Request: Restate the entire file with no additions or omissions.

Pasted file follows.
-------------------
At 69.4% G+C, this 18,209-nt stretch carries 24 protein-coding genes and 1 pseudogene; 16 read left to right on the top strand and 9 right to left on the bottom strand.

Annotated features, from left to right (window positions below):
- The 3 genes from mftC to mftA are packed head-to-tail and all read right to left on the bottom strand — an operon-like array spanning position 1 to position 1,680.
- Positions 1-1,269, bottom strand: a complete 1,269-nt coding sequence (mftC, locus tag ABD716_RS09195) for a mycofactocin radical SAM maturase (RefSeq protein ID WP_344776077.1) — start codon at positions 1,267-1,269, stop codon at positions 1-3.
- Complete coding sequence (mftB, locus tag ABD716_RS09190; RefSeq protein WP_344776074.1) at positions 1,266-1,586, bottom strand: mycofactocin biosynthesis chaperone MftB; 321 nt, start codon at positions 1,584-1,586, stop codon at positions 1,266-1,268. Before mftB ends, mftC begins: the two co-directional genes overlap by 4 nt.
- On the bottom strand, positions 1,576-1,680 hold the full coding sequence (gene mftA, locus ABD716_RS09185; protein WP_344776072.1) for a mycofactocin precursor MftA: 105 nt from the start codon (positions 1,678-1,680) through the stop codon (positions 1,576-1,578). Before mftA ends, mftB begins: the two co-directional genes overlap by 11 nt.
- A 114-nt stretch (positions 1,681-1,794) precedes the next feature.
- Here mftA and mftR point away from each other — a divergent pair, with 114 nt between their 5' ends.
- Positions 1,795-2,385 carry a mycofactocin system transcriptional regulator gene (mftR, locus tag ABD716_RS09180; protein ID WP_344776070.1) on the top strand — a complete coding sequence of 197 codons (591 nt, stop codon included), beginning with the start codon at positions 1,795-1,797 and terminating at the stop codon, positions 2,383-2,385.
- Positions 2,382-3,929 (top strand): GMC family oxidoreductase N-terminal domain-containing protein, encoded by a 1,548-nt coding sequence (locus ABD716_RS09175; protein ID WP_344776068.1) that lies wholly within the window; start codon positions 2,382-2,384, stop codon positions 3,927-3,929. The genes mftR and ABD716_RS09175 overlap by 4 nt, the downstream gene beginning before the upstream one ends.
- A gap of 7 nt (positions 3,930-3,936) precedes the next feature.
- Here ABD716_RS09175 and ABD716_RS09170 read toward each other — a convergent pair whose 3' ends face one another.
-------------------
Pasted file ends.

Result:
At 69.4% G+C, this 18,209-nt stretch carries 24 protein-coding genes and 1 pseudogene; 16 read left to right on the top strand and 9 right to left on the bottom strand.

Annotated features, from left to right (window positions below):
- The 3 genes from mftC to mftA are packed head-to-tail and all read right to left on the bottom strand — an operon-like array spanning position 1 to position 1,680.
- Positions 1-1,269, bottom strand: a complete 1,269-nt coding sequence (mftC, locus tag ABD716_RS09195) for a mycofactocin radical SAM maturase (RefSeq protein ID WP_344776077.1) — start codon at positions 1,267-1,269, stop codon at positions 1-3.
- Complete coding sequence (mftB, locus tag ABD716_RS09190; RefSeq protein WP_344776074.1) at positions 1,266-1,586, bottom strand: mycofactocin biosynthesis chaperone MftB; 321 nt, start codon at positions 1,584-1,586, stop codon at positions 1,266-1,268. Before mftB ends, mftC begins: the two co-directional genes overlap by 4 nt.
- On the bottom strand, positions 1,576-1,680 hold the full coding sequence (gene mftA, locus ABD716_RS09185; protein WP_344776072.1) for a mycofactocin precursor MftA: 105 nt from the start codon (positions 1,678-1,680) through the stop codon (positions 1,576-1,578). Before mftA ends, mftB begins: the two co-directional genes overlap by 11 nt.
- A 114-nt stretch (positions 1,681-1,794) precedes the next feature.
- Here mftA and mftR point away from each other — a divergent pair, with 114 nt between their 5' ends.
- Positions 1,795-2,385 carry a mycofactocin system transcriptional regulator gene (mftR, locus tag ABD716_RS09180; protein ID WP_344776070.1) on the top strand — a complete coding sequence of 197 codons (591 nt, stop codon included), beginning with the start codon at positions 1,795-1,797 and terminating at the stop codon, positions 2,383-2,385.
- Positions 2,382-3,929 (top strand): GMC family oxidoreductase N-terminal domain-containing protein, encoded by a 1,548-nt coding sequence (locus ABD716_RS09175; protein ID WP_344776068.1) that lies wholly within the window; start codon positions 2,382-2,384, stop codon positions 3,927-3,929. The genes mftR and ABD716_RS09175 overlap by 4 nt, the downstream gene beginning before the upstream one ends.
- A gap of 7 nt (positions 3,930-3,936) precedes the next feature.
- Here ABD716_RS09175 and ABD716_RS09170 read toward each other — a convergent pair whose 3' ends face one another.